Car Washing

There are lots of ways to clean cars without wasting too much water

The days of 'watering' our drives are thankfully now long gone; but we still need to clean our cars, bikes and boats. Smart technologies, from at-home waterless car washes through to high pressure low-flow cleaners, can help you clean and be efficient with your water use. Using a commercial car wash will generally use less water than doing it at home too. 

Home car washing

Waterless car washes often include a UV filter in the finish, helping protect your car's paintwork. Low-flow high pressure cleaners use similar amounts of water as a water efficient shower heads i.e. less than 7 litres of water a minute. Efficient technologies such as recycling systems are also used in commercial car washes.

You can save water when cleaning your car at home by:

  • using a waterless car wash
  • using a low flow/high pressure wash
  • washing your car in the rain
  • washing your car on the lawn, using biodegradable cleaning chemicals, gives your grass a good watering in addition to cleaning your car. 
  • washing with greywater from your bath
  • using a bucket or a hose fitted with a trigger nozzle (this is a requirement in Canberra under our Permanent Water Conservation Measures that have been in place since 2010)

Commercial car washing

If you go to a car wash make sure it is a Water Saving Rating Five Star approved car wash - look out for the Australian Car Wash Association sign and Smart Approved WaterMark logo. Generally, commercial car wash operators must meet certain requirements regarding water use and wastewater disposal. As a result, using a commercial car wash is a much more environmentally sustainable practice than washing a car at home. 

  • When soaps and other solvents are used to clean cars at home, they dissolve not only dirt and grease into the waste water but also toxic surfactants, hydrocarbons and heavy metals such as copper, lead and zinc. These compounds are dangerous for the plant and animal life in our creeks, rivers and coastline waters.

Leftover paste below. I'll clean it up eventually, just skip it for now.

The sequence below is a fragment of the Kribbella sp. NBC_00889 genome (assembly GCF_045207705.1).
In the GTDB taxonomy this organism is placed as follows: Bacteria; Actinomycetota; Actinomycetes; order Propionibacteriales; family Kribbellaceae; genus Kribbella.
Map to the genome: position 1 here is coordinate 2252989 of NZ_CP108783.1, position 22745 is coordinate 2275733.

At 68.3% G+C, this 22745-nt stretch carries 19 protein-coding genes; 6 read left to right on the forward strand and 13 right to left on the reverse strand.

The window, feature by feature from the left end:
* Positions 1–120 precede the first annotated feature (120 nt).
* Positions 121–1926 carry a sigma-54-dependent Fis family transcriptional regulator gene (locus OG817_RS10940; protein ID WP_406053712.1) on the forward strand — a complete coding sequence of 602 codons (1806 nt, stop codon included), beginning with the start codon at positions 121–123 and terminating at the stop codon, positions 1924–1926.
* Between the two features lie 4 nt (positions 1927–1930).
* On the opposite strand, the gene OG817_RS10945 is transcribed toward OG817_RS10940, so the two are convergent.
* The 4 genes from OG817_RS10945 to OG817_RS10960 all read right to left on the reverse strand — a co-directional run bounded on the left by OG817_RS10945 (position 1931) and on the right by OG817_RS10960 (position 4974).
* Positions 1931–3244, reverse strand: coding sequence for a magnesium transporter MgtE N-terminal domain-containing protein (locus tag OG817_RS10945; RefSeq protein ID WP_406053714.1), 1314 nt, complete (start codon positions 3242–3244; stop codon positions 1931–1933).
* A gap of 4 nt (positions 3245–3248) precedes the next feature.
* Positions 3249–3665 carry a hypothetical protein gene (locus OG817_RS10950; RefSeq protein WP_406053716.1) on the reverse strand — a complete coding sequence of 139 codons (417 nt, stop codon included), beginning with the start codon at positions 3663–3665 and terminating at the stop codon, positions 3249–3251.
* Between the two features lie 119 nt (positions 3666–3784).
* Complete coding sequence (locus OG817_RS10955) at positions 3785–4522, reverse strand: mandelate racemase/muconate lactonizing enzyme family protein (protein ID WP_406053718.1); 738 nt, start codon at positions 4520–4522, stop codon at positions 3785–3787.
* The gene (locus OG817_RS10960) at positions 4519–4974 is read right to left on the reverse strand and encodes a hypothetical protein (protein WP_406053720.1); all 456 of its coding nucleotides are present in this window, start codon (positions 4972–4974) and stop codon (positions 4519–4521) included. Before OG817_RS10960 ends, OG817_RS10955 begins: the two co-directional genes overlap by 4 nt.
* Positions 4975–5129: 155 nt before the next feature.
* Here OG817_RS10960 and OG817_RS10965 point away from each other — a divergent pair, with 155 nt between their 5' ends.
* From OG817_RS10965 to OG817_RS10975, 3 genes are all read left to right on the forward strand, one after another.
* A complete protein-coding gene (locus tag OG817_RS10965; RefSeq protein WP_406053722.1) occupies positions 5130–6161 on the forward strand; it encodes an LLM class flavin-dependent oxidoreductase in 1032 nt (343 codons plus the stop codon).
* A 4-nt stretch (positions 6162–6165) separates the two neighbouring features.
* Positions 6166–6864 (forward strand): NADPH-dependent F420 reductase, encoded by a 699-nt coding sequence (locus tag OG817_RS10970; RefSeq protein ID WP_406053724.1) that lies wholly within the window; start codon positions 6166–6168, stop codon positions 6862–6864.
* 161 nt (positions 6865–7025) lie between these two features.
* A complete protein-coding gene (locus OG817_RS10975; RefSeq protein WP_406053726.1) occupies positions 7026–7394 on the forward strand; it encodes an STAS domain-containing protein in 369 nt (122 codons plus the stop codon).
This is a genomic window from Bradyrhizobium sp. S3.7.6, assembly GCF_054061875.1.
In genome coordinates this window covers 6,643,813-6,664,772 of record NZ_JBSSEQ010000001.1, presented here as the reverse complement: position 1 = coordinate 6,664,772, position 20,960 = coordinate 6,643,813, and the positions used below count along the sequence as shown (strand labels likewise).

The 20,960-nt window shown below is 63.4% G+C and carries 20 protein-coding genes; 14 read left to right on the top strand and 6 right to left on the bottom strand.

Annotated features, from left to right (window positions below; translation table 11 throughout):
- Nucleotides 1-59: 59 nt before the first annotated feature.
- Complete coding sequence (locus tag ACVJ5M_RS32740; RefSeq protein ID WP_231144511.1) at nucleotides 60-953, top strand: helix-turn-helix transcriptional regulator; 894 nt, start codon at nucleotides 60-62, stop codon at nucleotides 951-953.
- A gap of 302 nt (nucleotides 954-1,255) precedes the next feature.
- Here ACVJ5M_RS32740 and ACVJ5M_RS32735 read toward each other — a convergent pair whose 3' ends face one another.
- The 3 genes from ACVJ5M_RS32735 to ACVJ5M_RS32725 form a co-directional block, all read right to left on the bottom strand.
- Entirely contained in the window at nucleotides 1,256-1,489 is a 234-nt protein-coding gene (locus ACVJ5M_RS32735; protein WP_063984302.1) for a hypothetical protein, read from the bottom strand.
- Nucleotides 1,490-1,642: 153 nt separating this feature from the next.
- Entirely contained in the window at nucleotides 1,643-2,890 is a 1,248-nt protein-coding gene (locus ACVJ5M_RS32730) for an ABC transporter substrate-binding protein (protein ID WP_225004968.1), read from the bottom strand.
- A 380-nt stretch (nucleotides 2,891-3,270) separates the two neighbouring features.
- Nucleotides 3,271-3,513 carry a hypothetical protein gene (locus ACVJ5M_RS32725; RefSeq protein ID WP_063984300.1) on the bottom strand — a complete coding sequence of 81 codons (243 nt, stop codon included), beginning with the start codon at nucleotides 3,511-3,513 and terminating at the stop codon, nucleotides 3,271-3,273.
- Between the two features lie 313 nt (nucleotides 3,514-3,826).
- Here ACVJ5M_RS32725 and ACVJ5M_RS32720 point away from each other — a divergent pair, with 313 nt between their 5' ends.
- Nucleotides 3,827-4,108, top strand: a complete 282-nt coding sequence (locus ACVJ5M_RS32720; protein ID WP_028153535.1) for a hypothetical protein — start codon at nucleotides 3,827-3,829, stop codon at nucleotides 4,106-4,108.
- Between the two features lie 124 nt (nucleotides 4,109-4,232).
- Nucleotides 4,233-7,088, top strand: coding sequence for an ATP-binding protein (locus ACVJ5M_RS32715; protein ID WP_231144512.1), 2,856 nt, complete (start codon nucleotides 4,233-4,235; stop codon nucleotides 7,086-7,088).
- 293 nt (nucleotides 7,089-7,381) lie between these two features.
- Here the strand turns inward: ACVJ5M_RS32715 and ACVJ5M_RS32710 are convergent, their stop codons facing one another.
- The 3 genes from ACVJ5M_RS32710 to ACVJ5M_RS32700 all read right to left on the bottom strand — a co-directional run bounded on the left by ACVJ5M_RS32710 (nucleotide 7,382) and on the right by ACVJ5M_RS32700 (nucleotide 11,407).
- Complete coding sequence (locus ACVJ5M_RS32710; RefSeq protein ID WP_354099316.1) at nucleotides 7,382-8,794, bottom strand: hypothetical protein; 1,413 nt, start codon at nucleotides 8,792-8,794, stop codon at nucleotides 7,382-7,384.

• On average, a home car wash results in over 100 litres of wastewater, dirt and pollutants. If collected and allowed to settle, this car wash waste produces approximately 750 millilitres of thick black oily sludge from each car that is washed. There are over 13 million vehicles in Australia.
  • In a commercial, regulated car wash, the dirty, contaminated run-off goes through special settlement pits to sewer. None is allowed to run off into the stormwater systems which drain into the rivers and bays, as often happens with home washing.
  • Commercial car washes are also water-efficient with very high pressure pumps and small nozzles on the trigger guns. When the automatic equipment is linked to a recycling system, 70-80% of the water is reclaimed, cleaned and re-used.

Water Saver Approved Car Wash Rating Scheme

By using fine nozzles, high-pressure hoses and recycled water reclaimed from the automatic wash bays, commercial car washes use very little potable (mains drinking) water. Self-service car washes do not use recycled water due to health and safety considerations. On average, a commercial car wash will use the same amount of water as washing one load of clothes, four minutes of garden watering or a five minute shower.

There is a five star rating scheme to help you choose the most water efficient commercial car wash for your vehicle. The Australian Car Wash Association's star rating:

  • Identifies the amount of potable water used by equipment in a standard wash.
  • Rates the water efficiency of that equipment.

Find out more about the Commercial car wash water rating

Discover ways to save water in other areas of your home:

 

Pool and spa

 

Laundry

 

Bathroom